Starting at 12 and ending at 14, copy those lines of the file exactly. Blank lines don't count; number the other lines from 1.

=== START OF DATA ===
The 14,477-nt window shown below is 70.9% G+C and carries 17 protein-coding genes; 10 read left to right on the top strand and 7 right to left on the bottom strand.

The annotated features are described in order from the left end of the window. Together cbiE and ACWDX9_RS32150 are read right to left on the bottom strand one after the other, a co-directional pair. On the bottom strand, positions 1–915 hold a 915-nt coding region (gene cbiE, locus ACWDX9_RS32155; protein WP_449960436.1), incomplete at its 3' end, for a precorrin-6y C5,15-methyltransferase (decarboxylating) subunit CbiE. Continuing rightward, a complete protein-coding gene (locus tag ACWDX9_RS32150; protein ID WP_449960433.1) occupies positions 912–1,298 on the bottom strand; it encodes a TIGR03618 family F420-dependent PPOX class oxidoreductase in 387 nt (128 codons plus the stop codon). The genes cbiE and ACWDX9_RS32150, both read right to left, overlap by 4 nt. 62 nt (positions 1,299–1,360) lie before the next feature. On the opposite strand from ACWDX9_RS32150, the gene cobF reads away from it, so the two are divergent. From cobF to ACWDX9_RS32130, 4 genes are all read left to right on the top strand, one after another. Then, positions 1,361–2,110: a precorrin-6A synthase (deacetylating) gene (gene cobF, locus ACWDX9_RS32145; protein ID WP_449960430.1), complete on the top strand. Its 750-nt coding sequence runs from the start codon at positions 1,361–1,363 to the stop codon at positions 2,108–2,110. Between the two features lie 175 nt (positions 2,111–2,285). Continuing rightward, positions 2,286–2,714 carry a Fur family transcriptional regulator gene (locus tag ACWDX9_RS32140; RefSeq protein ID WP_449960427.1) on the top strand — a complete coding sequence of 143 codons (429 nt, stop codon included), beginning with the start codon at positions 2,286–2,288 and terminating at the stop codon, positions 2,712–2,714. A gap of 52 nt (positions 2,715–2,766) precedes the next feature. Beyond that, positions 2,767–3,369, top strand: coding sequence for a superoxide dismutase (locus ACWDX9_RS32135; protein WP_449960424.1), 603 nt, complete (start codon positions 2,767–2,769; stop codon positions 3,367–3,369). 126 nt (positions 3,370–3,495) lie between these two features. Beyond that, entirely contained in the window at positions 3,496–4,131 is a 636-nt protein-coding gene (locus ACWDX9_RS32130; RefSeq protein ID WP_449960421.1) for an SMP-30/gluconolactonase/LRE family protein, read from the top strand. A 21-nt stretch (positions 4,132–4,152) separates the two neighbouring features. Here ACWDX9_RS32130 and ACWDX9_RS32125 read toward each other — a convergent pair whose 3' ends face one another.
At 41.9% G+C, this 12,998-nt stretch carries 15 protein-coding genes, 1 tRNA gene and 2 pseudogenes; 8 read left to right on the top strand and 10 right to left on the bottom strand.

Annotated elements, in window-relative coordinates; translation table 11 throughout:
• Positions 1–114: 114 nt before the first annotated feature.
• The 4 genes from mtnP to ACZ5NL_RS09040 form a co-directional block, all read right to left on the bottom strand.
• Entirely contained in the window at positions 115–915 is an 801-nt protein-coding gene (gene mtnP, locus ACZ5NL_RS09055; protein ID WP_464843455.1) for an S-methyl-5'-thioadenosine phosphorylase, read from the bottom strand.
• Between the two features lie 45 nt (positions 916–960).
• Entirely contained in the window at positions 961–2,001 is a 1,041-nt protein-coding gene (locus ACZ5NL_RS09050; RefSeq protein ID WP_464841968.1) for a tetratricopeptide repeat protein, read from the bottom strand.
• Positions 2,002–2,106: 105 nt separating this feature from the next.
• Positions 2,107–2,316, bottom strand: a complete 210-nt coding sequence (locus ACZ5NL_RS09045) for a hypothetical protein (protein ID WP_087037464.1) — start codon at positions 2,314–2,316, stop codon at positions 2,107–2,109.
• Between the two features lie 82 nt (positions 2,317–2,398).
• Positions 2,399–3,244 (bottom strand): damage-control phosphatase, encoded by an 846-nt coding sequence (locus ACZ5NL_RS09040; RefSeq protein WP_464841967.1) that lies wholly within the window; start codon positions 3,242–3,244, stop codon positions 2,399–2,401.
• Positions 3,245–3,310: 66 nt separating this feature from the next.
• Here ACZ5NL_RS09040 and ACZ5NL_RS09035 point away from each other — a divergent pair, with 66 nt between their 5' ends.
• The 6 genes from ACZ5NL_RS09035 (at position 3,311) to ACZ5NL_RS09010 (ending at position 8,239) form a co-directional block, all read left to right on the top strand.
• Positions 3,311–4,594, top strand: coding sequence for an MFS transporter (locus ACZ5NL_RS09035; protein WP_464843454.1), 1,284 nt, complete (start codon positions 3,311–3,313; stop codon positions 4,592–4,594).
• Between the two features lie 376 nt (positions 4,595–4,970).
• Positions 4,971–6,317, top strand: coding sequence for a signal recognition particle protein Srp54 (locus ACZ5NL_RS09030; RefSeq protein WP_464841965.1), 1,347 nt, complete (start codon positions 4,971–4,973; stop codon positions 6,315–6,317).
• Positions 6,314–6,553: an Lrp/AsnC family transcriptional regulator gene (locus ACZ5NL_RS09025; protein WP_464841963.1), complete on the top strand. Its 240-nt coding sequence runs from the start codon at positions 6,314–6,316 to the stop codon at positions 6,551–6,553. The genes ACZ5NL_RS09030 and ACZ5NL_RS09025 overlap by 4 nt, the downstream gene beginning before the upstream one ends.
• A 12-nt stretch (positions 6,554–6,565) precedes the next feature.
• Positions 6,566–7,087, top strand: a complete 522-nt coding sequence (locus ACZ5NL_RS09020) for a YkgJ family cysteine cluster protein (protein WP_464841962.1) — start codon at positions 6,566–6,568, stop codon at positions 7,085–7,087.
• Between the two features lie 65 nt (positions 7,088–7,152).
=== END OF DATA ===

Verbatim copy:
• Between the two features lie 82 nt (positions 2,317–2,398).
• Positions 2,399–3,244 (bottom strand): damage-control phosphatase, encoded by an 846-nt coding sequence (locus ACZ5NL_RS09040; RefSeq protein WP_464841967.1) that lies wholly within the window; start codon positions 3,242–3,244, stop codon positions 2,399–2,401.
• Positions 3,245–3,310: 66 nt separating this feature from the next.